Cloud-Connected Elevators Expedite Service Calls

09/01/2017 | By Chris Olson

Elevator suppliers partner with computer and intranet firms to identify and visualize problems instantly


Using Microsoft’s HoloLens headset, technicians for thyssenkrupp elevator can see holograms of service history and other information in the foreground while leaving both hands free. | Photo by thyssenkrupp

Have you ever dreamed of having every service call for an elevator malfunction result in a prompt fix on the first try? Internet of Things (IoT) capabilities are helping to realize that dream. Several elevator companies are working with the likes of Microsoft and IBM to speed up service times and reduce downtime.  

thyysenkrupp elevator is using Microsoft’s HoloLens headset technology to give technicians on-site access to technical and expert information. 3-D hologram images are projected onto the headset’s lenses but the users can also see through the lenses, allowing them to work with both hands. In effect, the virtual information is in the foreground of the users’ vision and actual surroundings are the background.

The headset connects directly to the internet without a connection to a laptop. Speakers and microphones are built in.

Four cameras in the headset allow users to send real-time views of what they are working on. For example, if a technician in the field needs to consult with an expert in the office, the expert can see what the technician sees in the field. At the same time, the technician can conduct a video call with the expert via the headset lens.    

thyssenkrupp has also implemented a predictive maintenance solution based on Microsoft Azure, a cloud platform for IoT-enabled devices. Machine data on door movements, trips, car calls, etc. is collected from MAX-connected elevators around the world. The data is then analyzed in in the cloud to analyze operation and estimate remaining service life.   

Kone is using IBM’s Watson cloud platform for new maintenance capabilities. Real-time data from an array of sensors and controls is relayed to the cloud, where Watson evaluates it for anomalies. For example, if doors on a particular elevator are closing a little more slowly than usual or the cab is coming to rest a few millimeters off the floor, an alert can be sent to a technician, who in turn can make a service call with the necessary parts for a suspected problem before the elevator fails. Because the elevator can send data but not receive it, Kone says there is no possibility for the building system to be hacked.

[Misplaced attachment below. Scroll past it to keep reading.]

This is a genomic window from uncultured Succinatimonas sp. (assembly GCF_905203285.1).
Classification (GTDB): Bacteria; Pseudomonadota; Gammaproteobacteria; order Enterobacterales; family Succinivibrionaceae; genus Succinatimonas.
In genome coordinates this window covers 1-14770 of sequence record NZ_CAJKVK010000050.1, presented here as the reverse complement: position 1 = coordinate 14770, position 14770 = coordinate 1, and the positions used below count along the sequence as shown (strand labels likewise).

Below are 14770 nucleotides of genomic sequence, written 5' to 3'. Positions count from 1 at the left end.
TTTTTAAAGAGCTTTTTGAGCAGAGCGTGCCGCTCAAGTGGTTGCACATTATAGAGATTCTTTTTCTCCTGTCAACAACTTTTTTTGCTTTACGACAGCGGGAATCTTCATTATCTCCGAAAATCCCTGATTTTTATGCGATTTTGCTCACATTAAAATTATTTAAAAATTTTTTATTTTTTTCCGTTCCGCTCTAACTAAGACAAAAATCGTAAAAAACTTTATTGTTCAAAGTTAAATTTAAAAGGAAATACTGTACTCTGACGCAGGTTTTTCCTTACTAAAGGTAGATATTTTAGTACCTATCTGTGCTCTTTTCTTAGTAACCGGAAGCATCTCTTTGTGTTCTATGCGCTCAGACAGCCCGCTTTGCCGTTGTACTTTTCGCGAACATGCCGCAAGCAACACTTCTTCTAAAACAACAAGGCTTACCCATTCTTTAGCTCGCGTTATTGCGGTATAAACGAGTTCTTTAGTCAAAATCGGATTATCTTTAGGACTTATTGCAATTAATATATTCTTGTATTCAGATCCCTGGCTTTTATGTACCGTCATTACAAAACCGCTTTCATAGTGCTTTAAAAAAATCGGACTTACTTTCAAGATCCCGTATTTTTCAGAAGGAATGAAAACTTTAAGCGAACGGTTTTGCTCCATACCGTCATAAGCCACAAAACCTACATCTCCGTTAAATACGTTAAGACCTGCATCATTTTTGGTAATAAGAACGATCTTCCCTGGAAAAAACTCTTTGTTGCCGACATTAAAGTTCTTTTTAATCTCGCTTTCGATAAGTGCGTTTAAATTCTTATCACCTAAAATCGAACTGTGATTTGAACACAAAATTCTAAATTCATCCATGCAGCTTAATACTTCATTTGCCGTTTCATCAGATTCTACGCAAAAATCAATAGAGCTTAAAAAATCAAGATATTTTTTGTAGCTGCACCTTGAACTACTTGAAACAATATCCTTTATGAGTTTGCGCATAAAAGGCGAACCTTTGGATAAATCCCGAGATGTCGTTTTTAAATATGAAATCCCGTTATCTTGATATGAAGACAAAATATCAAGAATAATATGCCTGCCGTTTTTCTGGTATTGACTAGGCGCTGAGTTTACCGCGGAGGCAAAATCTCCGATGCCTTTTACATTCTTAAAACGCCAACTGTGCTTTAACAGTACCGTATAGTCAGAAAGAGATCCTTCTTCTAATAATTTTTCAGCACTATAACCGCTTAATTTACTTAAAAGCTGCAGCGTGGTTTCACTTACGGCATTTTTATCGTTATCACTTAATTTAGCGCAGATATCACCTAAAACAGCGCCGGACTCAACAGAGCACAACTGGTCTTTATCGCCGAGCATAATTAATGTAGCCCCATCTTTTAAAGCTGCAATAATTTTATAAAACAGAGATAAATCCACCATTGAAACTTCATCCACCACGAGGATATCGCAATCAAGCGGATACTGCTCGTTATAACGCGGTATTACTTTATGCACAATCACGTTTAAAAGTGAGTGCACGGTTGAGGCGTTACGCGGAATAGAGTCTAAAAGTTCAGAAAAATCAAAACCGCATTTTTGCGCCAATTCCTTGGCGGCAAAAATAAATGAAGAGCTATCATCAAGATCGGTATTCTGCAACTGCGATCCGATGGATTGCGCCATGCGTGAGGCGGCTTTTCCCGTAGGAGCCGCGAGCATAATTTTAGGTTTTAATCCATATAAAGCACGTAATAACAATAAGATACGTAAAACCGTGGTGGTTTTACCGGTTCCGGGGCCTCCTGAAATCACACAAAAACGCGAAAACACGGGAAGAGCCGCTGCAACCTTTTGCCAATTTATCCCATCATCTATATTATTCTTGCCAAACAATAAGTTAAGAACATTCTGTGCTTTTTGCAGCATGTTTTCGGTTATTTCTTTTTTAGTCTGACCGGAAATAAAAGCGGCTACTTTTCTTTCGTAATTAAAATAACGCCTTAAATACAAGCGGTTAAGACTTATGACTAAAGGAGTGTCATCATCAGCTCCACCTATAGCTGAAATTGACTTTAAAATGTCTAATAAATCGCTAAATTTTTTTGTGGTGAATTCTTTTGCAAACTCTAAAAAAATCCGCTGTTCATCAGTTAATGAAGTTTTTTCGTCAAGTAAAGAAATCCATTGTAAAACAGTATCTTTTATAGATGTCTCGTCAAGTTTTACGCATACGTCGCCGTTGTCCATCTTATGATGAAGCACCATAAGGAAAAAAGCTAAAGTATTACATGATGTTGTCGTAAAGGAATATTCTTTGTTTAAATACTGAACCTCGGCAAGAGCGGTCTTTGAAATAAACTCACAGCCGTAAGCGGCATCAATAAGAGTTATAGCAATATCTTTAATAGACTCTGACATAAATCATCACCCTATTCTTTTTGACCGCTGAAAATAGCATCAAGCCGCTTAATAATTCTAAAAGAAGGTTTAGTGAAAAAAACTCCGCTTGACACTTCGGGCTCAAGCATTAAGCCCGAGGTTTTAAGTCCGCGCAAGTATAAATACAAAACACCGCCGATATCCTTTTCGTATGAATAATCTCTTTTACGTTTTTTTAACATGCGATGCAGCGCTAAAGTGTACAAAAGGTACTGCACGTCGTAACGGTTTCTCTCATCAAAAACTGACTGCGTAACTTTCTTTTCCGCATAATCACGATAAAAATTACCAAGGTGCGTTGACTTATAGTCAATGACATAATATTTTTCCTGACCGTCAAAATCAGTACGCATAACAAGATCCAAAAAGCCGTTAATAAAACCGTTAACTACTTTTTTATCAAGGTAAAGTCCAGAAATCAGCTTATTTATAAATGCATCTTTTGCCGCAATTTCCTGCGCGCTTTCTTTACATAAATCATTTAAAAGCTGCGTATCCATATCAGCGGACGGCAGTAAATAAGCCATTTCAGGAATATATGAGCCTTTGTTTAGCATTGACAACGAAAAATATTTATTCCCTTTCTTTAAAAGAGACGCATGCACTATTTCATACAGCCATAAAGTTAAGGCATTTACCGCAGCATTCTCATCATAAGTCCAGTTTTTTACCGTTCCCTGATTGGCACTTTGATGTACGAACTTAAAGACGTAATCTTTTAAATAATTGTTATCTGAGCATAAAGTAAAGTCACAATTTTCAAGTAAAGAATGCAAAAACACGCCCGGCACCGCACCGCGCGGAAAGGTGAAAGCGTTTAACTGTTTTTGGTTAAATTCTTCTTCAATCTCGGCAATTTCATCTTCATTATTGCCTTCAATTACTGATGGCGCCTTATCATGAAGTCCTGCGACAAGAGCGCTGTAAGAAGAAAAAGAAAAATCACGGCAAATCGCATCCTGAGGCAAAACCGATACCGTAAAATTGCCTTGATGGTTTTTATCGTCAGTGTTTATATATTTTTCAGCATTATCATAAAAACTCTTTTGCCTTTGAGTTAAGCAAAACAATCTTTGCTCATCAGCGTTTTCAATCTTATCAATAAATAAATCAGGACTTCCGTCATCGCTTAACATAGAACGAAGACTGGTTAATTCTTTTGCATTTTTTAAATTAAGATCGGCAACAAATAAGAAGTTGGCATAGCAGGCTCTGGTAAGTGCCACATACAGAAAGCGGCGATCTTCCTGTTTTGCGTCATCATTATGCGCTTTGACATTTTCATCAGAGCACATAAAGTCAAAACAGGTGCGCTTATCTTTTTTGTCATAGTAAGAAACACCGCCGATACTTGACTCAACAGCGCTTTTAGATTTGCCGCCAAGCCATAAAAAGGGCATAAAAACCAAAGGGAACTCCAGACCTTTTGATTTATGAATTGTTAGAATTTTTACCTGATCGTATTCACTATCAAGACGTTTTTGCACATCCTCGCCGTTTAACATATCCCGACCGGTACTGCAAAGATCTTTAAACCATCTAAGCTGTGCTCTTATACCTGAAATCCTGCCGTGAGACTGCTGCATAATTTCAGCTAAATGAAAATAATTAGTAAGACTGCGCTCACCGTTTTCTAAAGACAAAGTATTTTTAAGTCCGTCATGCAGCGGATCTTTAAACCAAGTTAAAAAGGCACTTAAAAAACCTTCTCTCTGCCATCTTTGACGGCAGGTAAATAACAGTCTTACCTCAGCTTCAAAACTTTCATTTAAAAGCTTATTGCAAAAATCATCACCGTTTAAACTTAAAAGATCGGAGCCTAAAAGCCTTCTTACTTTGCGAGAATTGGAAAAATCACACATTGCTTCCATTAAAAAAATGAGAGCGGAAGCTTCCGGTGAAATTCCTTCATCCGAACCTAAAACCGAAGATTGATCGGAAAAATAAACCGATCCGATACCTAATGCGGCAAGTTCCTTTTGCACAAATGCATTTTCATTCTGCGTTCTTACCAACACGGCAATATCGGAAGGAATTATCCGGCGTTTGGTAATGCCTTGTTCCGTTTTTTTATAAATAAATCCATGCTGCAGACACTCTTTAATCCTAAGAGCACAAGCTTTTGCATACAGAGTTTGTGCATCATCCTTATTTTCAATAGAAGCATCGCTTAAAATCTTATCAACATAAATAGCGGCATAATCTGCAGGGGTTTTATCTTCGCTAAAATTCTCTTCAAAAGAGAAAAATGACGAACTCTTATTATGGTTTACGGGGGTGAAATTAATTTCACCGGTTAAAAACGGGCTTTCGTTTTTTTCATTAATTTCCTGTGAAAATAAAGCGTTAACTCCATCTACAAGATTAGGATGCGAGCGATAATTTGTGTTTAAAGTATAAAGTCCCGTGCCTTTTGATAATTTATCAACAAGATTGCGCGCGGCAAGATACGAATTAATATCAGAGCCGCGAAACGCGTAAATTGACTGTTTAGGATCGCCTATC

The Schindler Ahead platform is powered by the GE Predix, an industrial operating system developed by Schindler partner GE Digital. Machine data from Schindler elevators and escalators are combined with the company’s global operations platforms for analysis that leads to actionable items for predictive maintenance. The cloud capabilities are enabled when an elevator is outfitted with Schindler’s CUBE, a small hardware box incorporating connectivity and computer components as well as cybersecurity software. The CUBE itself can perform data analytics and filtering functions, reducing the volume of information that is transferred to the cloud for analysis.

A variety of apps can be downloaded to the CUBE for use on the Ahead platform. These include Ahead Logbook, which manages equipment documentation and certificates, and Ahead ActionBoard, which shows equipment status and usage indicators. 

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